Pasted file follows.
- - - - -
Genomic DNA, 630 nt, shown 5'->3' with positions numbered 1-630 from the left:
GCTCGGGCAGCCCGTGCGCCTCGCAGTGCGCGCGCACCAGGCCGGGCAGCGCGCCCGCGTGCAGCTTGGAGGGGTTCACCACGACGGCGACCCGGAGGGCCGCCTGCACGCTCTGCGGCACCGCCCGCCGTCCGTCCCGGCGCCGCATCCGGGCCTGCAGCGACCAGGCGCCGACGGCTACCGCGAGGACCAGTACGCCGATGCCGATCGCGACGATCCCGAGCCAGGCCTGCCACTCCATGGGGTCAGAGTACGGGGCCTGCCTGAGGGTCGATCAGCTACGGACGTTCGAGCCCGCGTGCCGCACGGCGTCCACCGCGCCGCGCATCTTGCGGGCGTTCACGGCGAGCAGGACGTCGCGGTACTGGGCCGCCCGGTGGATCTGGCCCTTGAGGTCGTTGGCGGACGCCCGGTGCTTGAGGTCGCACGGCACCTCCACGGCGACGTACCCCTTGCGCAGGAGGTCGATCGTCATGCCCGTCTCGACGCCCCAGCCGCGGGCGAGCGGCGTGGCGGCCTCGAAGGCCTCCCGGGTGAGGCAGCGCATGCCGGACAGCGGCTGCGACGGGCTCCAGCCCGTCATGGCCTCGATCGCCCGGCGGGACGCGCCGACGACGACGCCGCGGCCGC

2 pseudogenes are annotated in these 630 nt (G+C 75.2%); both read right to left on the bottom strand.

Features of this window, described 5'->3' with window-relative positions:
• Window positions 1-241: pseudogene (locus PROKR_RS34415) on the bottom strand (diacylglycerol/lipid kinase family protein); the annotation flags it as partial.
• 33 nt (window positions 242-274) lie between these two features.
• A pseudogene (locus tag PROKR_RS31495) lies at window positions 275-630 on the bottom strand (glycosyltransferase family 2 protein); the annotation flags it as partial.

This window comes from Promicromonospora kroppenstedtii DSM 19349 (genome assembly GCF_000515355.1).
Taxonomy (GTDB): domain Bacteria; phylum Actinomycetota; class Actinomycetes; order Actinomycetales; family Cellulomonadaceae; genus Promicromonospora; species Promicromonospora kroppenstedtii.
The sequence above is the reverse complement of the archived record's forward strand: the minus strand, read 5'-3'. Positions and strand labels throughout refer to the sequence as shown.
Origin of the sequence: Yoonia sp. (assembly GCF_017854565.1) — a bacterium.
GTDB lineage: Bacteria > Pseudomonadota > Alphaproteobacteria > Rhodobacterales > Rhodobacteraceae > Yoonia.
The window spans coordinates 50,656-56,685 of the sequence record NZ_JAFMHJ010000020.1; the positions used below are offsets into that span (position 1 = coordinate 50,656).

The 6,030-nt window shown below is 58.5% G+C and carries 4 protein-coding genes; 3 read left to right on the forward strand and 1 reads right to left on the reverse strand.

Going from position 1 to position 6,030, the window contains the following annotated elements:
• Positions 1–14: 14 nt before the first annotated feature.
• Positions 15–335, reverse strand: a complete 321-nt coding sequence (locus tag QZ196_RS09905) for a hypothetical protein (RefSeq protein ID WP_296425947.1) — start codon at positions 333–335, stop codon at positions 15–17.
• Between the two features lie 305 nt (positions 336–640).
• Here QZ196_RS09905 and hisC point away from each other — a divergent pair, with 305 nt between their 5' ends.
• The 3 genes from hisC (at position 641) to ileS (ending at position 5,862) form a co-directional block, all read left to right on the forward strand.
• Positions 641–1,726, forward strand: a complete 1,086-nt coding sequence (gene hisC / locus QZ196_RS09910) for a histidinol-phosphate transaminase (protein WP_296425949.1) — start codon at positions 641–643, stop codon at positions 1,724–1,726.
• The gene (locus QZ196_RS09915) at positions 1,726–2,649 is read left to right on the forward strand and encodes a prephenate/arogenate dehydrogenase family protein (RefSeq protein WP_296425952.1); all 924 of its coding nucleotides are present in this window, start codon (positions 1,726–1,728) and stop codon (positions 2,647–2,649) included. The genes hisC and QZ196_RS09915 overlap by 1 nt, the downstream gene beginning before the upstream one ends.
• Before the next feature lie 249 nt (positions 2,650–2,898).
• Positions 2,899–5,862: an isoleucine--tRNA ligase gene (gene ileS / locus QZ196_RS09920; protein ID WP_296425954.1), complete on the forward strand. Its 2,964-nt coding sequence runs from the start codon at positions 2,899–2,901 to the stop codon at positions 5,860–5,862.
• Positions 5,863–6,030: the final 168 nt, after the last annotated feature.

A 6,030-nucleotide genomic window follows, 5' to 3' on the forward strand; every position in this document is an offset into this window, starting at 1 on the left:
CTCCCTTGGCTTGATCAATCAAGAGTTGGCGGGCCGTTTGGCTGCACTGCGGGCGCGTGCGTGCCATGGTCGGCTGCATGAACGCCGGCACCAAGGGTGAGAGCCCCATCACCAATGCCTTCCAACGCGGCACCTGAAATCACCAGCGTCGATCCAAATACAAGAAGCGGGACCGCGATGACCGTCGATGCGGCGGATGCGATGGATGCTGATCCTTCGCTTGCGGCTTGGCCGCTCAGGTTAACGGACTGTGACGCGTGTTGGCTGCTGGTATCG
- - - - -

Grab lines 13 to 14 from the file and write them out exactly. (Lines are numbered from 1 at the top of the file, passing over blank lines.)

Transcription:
The window spans coordinates 50,656-56,685 of the sequence record NZ_JAFMHJ010000020.1; the positions used below are offsets into that span (position 1 = coordinate 50,656).

The 6,030-nt window shown below is 58.5% G+C and carries 4 protein-coding genes; 3 read left to right on the forward strand and 1 reads right to left on the reverse strand.